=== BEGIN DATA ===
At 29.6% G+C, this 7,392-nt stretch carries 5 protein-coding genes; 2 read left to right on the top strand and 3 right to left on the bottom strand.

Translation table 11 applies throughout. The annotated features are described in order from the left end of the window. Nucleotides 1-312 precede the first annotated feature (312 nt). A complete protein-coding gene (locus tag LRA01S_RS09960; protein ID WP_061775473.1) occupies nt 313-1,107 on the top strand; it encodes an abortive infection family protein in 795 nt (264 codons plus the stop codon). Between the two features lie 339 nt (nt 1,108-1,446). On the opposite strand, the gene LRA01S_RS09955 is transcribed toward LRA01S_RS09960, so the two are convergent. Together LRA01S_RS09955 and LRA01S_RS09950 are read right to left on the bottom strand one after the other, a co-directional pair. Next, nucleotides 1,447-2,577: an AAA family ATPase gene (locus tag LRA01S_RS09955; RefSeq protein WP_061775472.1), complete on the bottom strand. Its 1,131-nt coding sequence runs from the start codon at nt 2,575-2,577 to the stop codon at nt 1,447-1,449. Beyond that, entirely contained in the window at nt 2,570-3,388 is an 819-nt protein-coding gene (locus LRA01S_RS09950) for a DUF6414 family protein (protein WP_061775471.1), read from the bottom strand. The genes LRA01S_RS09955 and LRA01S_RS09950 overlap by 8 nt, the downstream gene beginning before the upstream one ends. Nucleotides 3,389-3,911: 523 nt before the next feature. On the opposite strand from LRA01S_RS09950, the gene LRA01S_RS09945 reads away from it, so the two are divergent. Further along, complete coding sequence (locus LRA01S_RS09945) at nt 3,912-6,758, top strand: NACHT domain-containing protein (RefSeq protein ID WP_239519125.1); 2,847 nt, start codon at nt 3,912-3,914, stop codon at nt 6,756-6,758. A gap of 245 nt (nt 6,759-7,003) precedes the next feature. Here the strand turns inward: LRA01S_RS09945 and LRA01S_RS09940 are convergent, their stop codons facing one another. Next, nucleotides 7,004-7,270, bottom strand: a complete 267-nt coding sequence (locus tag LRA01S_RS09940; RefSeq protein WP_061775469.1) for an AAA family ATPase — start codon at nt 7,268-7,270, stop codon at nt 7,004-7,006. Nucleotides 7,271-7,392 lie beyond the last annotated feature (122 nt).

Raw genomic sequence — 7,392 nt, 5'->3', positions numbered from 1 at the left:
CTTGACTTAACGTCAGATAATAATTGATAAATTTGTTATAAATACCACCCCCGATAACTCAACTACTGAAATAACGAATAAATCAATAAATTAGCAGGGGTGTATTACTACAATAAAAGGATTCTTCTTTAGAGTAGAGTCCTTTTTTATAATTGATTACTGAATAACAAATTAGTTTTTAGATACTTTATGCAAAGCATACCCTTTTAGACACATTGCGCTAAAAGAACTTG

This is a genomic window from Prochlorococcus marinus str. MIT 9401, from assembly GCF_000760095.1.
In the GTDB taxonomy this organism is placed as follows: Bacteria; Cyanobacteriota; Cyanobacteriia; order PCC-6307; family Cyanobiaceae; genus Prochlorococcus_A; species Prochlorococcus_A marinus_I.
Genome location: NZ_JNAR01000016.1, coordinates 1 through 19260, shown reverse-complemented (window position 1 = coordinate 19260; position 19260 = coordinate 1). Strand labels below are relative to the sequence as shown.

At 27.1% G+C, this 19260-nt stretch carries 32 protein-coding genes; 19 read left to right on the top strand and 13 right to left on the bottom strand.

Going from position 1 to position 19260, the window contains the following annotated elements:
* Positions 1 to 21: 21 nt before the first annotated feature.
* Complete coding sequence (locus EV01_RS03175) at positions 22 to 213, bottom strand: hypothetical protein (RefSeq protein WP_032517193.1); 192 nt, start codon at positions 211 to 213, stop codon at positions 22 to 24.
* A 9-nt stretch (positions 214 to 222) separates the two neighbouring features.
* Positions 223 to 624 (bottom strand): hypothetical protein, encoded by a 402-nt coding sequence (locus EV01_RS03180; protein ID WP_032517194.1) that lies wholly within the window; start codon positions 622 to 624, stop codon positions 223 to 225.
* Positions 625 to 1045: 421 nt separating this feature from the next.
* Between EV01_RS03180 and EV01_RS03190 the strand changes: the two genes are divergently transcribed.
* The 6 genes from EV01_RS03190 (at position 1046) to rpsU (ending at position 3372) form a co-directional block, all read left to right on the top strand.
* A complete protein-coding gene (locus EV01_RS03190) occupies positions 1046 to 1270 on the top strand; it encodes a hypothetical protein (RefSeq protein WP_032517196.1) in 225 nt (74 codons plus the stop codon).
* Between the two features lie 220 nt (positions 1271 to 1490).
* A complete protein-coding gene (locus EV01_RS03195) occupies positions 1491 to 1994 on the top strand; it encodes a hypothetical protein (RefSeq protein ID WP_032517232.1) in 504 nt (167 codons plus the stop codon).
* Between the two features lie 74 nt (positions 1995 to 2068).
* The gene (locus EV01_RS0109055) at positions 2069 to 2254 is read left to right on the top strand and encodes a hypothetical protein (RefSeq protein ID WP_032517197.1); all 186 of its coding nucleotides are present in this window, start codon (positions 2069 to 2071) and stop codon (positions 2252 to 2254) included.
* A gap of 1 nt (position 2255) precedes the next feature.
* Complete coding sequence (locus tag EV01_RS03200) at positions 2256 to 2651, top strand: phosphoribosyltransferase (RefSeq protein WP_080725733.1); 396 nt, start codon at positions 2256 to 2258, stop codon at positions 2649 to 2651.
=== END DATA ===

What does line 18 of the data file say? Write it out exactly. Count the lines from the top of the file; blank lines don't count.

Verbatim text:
* Between the two features lie 220 nt (positions 1271 to 1490).